World Library  
Flag as Inappropriate
Email this Article

Queen of Cups

Article Id: WHEBN0006101446
Reproduction Date:

Title: Queen of Cups  
Author: World Heritage Encyclopedia
Language: English
Subject: Minor Arcana, Rider-Waite tarot deck, Suit of cups
Collection:
Publisher: World Heritage Encyclopedia
Publication
Date:
 

Queen of Cups

Queen of Cups from the Rider-Waite Tarot deck

Queen of Cups is a card used in Latin suited playing cards (Italian, Spanish and tarot decks). It is the Queen from the suit of Cups. In Tarot, it is part of what tarot card readers call the "Minor Arcana".

Tarot cards are used throughout much of Europe to play tarot card games.[1]

In English-speaking countries, where the games are largely unknown, Tarot cards came to be utilized primarily for divinatory purposes.[1][2]

Divination usage

The card depicts a mature woman of fair-complexion and golden hair who holds a lidded cup. She is described as a model of a loving virtue, one who is purer of heart than most, a loving mother and a loyal friend. The inverted card may warn the querent of a false lover or a deceitful friend or companion who pretends to be of a pure heart but is treacherous and manipulative.

References

  1. ^ a b Dummett, Michael (1980). The Game of Tarot. Gerald Duckworth and Company Ltd. ISBN .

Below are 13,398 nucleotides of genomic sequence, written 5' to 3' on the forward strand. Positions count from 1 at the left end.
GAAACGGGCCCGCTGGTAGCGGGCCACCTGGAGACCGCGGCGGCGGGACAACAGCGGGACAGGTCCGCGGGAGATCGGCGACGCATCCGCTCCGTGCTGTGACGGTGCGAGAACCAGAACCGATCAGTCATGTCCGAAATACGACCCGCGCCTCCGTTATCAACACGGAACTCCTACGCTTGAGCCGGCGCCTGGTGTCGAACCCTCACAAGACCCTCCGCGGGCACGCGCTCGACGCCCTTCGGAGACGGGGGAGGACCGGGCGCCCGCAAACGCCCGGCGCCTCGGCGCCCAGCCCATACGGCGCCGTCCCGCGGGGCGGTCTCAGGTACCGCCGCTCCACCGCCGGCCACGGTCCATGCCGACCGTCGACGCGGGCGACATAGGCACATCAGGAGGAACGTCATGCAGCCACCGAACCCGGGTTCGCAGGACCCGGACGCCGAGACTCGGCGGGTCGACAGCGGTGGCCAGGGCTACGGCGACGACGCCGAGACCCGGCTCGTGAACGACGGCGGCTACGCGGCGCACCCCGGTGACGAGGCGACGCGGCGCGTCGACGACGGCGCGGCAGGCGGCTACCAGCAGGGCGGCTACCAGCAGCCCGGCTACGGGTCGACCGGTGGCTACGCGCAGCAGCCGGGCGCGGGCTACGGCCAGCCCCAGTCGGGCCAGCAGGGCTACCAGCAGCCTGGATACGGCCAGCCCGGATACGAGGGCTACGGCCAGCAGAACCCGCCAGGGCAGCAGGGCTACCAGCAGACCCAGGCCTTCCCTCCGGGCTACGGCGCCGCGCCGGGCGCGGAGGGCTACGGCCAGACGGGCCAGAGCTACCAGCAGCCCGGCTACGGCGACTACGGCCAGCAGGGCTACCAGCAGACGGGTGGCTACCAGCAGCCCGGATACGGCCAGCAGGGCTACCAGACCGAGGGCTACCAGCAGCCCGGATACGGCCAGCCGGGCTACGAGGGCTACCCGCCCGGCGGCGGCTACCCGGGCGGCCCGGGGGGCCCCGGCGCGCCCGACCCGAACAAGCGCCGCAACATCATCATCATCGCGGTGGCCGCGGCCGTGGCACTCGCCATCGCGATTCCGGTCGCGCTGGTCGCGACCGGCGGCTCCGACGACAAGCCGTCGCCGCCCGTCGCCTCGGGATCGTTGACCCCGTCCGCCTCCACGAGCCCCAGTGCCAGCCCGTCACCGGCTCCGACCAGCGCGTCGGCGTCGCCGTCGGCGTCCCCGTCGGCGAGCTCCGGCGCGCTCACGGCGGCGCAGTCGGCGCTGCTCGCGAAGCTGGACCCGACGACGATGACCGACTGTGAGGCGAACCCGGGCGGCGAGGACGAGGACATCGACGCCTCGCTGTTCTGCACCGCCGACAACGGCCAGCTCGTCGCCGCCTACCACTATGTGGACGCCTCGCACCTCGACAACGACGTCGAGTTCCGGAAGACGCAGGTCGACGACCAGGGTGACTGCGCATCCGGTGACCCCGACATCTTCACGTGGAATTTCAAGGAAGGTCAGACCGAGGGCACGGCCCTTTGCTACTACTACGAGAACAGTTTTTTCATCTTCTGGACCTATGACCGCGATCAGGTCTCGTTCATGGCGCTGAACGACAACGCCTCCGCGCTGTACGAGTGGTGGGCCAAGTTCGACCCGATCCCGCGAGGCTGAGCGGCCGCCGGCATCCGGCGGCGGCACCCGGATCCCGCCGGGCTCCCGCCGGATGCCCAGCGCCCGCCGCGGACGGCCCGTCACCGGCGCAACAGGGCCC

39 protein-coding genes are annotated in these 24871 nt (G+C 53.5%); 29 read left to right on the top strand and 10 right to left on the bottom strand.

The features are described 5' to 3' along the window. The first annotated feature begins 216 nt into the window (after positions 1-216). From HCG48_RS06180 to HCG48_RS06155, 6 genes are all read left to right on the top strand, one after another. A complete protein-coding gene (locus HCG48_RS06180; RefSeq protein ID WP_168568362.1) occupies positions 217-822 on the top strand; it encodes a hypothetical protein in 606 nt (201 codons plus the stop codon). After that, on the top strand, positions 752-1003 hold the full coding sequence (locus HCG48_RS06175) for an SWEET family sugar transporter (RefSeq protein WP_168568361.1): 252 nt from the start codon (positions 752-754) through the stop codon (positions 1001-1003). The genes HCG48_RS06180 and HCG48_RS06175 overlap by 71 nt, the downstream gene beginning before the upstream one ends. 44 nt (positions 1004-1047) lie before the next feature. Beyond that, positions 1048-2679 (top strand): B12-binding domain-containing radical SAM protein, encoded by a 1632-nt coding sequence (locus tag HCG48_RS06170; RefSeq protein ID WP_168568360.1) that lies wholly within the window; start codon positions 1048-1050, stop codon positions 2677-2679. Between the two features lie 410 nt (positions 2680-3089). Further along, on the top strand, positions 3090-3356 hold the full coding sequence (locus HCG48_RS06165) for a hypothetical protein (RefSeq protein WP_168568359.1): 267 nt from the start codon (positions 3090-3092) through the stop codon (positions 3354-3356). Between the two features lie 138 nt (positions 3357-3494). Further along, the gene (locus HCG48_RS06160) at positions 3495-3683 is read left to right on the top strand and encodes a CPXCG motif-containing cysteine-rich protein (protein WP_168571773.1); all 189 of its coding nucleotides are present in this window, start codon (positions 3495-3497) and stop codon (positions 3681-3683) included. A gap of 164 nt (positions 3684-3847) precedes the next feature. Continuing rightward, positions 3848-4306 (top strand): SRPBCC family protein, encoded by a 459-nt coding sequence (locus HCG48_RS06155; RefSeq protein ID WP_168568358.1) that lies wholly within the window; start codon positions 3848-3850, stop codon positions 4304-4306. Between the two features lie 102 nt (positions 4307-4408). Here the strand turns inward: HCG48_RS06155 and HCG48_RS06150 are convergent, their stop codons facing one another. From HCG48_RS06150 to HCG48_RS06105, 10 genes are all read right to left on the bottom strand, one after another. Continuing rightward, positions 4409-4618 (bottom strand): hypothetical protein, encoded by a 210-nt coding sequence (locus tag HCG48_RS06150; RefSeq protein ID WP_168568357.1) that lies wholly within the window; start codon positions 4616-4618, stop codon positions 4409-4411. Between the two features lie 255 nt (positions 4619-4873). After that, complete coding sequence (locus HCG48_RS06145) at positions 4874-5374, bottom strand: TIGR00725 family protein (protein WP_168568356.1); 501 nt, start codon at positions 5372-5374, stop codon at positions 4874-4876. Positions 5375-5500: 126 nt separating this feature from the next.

2. ^ Huson, Paul, (2004) Mystical Origins of the Tarot: From Ancient Roots to Modern Usage, Vermont: Destiny Books, ISBN 0-89281-190-0 Mystical Origins of the Tarot


This article was sourced from Creative Commons Attribution-ShareAlike License; additional terms may apply. World Heritage Encyclopedia content is assembled from numerous content providers, Open Access Publishing, and in compliance with The Fair Access to Science and Technology Research Act (FASTR), Wikimedia Foundation, Inc., Public Library of Science, The Encyclopedia of Life, Open Book Publishers (OBP), PubMed, U.S. National Library of Medicine, National Center for Biotechnology Information, U.S. National Library of Medicine, National Institutes of Health (NIH), U.S. Department of Health & Human Services, and USA.gov, which sources content from all federal, state, local, tribal, and territorial government publication portals (.gov, .mil, .edu). Funding for USA.gov and content contributors is made possible from the U.S. Congress, E-Government Act of 2002.
 
Crowd sourced content that is contributed to World Heritage Encyclopedia is peer reviewed and edited by our editorial staff to ensure quality scholarly research articles.
 
By using this site, you agree to the Terms of Use and Privacy Policy. World Heritage Encyclopedia™ is a registered trademark of the World Public Library Association, a non-profit organization.
 



Copyright © World Library Foundation. All rights reserved. eBooks from World eBook Library are sponsored by the World Library Foundation,
a 501c(4) Member's Support Non-Profit Organization, and is NOT affiliated with any governmental agency or department.